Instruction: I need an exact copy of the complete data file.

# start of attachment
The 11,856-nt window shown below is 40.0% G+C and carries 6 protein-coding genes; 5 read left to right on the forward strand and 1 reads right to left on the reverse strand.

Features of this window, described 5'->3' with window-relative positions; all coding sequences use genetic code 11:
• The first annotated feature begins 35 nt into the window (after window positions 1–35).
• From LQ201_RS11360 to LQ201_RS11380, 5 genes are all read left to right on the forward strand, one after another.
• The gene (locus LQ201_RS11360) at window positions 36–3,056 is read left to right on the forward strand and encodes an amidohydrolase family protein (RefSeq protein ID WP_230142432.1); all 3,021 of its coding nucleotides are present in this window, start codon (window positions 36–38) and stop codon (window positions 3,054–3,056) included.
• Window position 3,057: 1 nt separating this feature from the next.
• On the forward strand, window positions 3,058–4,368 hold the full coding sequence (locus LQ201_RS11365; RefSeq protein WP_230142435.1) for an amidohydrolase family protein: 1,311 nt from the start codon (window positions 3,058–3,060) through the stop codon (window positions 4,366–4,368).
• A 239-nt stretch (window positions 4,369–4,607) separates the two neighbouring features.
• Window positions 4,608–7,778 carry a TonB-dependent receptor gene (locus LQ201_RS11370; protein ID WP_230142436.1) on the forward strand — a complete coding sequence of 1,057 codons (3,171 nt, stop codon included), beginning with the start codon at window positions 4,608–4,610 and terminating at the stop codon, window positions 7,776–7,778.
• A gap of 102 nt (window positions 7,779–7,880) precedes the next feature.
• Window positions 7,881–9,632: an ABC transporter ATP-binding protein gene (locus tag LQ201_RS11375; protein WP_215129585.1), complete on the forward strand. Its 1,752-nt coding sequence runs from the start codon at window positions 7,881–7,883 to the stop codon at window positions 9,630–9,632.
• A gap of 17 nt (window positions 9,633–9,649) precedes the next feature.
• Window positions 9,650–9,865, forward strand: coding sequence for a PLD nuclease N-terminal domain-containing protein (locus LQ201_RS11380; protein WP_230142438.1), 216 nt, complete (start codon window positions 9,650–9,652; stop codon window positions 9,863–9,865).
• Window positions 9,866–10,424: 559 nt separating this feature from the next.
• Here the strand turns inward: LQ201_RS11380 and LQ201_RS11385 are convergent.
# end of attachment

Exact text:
The 11,856-nt window shown below is 40.0% G+C and carries 6 protein-coding genes; 5 read left to right on the forward strand and 1 reads right to left on the reverse strand.

Features of this window, described 5'->3' with window-relative positions; all coding sequences use genetic code 11:
• The first annotated feature begins 35 nt into the window (after window positions 1–35).
• From LQ201_RS11360 to LQ201_RS11380, 5 genes are all read left to right on the forward strand, one after another.
• The gene (locus LQ201_RS11360) at window positions 36–3,056 is read left to right on the forward strand and encodes an amidohydrolase family protein (RefSeq protein ID WP_230142432.1); all 3,021 of its coding nucleotides are present in this window, start codon (window positions 36–38) and stop codon (window positions 3,054–3,056) included.
• Window position 3,057: 1 nt separating this feature from the next.
• On the forward strand, window positions 3,058–4,368 hold the full coding sequence (locus LQ201_RS11365; RefSeq protein WP_230142435.1) for an amidohydrolase family protein: 1,311 nt from the start codon (window positions 3,058–3,060) through the stop codon (window positions 4,366–4,368).
• A 239-nt stretch (window positions 4,369–4,607) separates the two neighbouring features.
• Window positions 4,608–7,778 carry a TonB-dependent receptor gene (locus LQ201_RS11370; protein ID WP_230142436.1) on the forward strand — a complete coding sequence of 1,057 codons (3,171 nt, stop codon included), beginning with the start codon at window positions 4,608–4,610 and terminating at the stop codon, window positions 7,776–7,778.
• A gap of 102 nt (window positions 7,779–7,880) precedes the next feature.
• Window positions 7,881–9,632: an ABC transporter ATP-binding protein gene (locus tag LQ201_RS11375; protein WP_215129585.1), complete on the forward strand. Its 1,752-nt coding sequence runs from the start codon at window positions 7,881–7,883 to the stop codon at window positions 9,630–9,632.
• A gap of 17 nt (window positions 9,633–9,649) precedes the next feature.
• Window positions 9,650–9,865, forward strand: coding sequence for a PLD nuclease N-terminal domain-containing protein (locus LQ201_RS11380; protein WP_230142438.1), 216 nt, complete (start codon window positions 9,650–9,652; stop codon window positions 9,863–9,865).
• Window positions 9,866–10,424: 559 nt separating this feature from the next.
• Here the strand turns inward: LQ201_RS11380 and LQ201_RS11385 are convergent.